SEC Proposes Enhanced Proxy Voting Disclosures
Investment Management Update
Date: October 25, 2021
On September 29, the Securities and Exchange Commission (SEC) proposed amendments to Form N-PX to enhance annual proxy vote reporting of mutual funds, exchange-traded funds and other registered management investment companies. In doing so, the SEC acknowledged that investors have an interest in how funds’ significant voting power can influence the actions of corporate issuers and impact the value of those issuers’ securities.
If adopted as proposed, the amendments would:
- prescribe standardized disclosures so investors can easily review a fund’s voting record on specific subject matters;
- require funds to include securities on loan when disclosing matters related to portfolio securities with respect to which they are entitled to vote;
- mandate that institutional investment managers subject to Section 13(f) of the Securities Exchange Act of 1934 report their “say-on-pay” votes, i.e., their voting of proxies related to executive compensation; and
- call for additional disclosures on the number of shares a fund or manager voted (or were instructed to vote) and the number of shares a fund loaned out but did not recall.
To make it easier for investors to identify how a fund or investment manager voted on matters, the proposed amendments would require the completion of Form N-PX using the same language as the issuer’s form of proxy. The SEC reasoned that using identical language would make it easier for investors to find and compare voting records. Reporting parties would also be required to classify their proxy votes into 17 standardized categories, including their sub-categories, so investors could easily find votes on issues that are most important to them.
Scope of Reporting Obligations
The SEC further seeks to modify the scope of voting decisions that registered investment companies must report. Its proposal requires funds to include portfolio securities on loan among the securities with respect to which they are entitled to vote because funds may recall such loaned securities to exercise their voting power. The SEC’s proposal suggests that a decision not to recall loaned securities, and therefore a decision not to vote such securities, is just as significant to investors as how votes are cast.
The SEC proposes to expand the obligations for institutional investment managers to report their say-on-pay votes, resurrecting a 2010 proposal that was never finalized. Managers would be required to disclose their votes on the approval of executive compensation, the frequency of approval votes on executive compensation, and the approval of executive compensation related to an acquisition, merger, consolidation or other disposition of an issuer’s assets. Unlike the 2010 proposal, the current proposal would only require a manager to report on votes where it exercised a security’s voting power. The SEC clarified that if a manager’s say-on-pay vote was entirely determined by its client without the manager’s independent judgment, the manager would not have exercised voting power. However, if a manager chose not to vote a security, the decision to abstain would be an exercise of voting power.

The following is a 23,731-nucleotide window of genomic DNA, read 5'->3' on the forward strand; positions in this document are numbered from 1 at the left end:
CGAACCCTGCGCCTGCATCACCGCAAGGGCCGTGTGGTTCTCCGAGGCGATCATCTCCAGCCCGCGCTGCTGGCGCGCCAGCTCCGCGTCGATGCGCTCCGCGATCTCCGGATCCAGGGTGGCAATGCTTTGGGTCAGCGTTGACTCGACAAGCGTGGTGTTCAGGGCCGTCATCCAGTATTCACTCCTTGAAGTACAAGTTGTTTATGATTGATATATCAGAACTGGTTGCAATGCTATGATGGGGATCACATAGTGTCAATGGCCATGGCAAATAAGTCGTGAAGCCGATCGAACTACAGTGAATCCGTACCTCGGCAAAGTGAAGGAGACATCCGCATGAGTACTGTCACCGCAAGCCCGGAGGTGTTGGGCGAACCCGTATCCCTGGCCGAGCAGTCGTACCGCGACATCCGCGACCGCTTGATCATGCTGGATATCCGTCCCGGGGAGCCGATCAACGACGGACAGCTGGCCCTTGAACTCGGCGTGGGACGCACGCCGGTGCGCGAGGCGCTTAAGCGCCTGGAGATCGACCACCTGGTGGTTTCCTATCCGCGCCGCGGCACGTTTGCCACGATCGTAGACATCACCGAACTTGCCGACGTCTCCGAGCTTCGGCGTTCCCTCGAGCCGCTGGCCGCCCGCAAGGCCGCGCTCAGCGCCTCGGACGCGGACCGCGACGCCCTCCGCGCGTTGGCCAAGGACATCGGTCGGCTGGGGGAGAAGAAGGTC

The amendments would require reporting parties to identify the number of shares voted and how those shares were voted. Conversely, the amendments would also require reporting parties to identify the number of securities on loan that were not recalled and therefore not voted. The SEC commented that requiring the disclosure of unrecalled securities was consistent with the current requirement to report securities that were not voted.
The SEC’s proposal includes several amendments to improve the usability of Form N-PX, including standardizing the order of disclosures, changing the cover page and adding a summary page. Under the proposal, reporting parties would need to complete Form N-PX using a custom eXtensible Markup Language created specifically for the form. The amendments would also instruct reporting parties to disclose whether each vote was for or against management’s recommendation.
The SEC is accepting comments on the proposed amendments through December 14, 2021.
FOR MORE INFORMATION
For more information, please contact:
Andrew J. Davalla
Philip B. Sineneng
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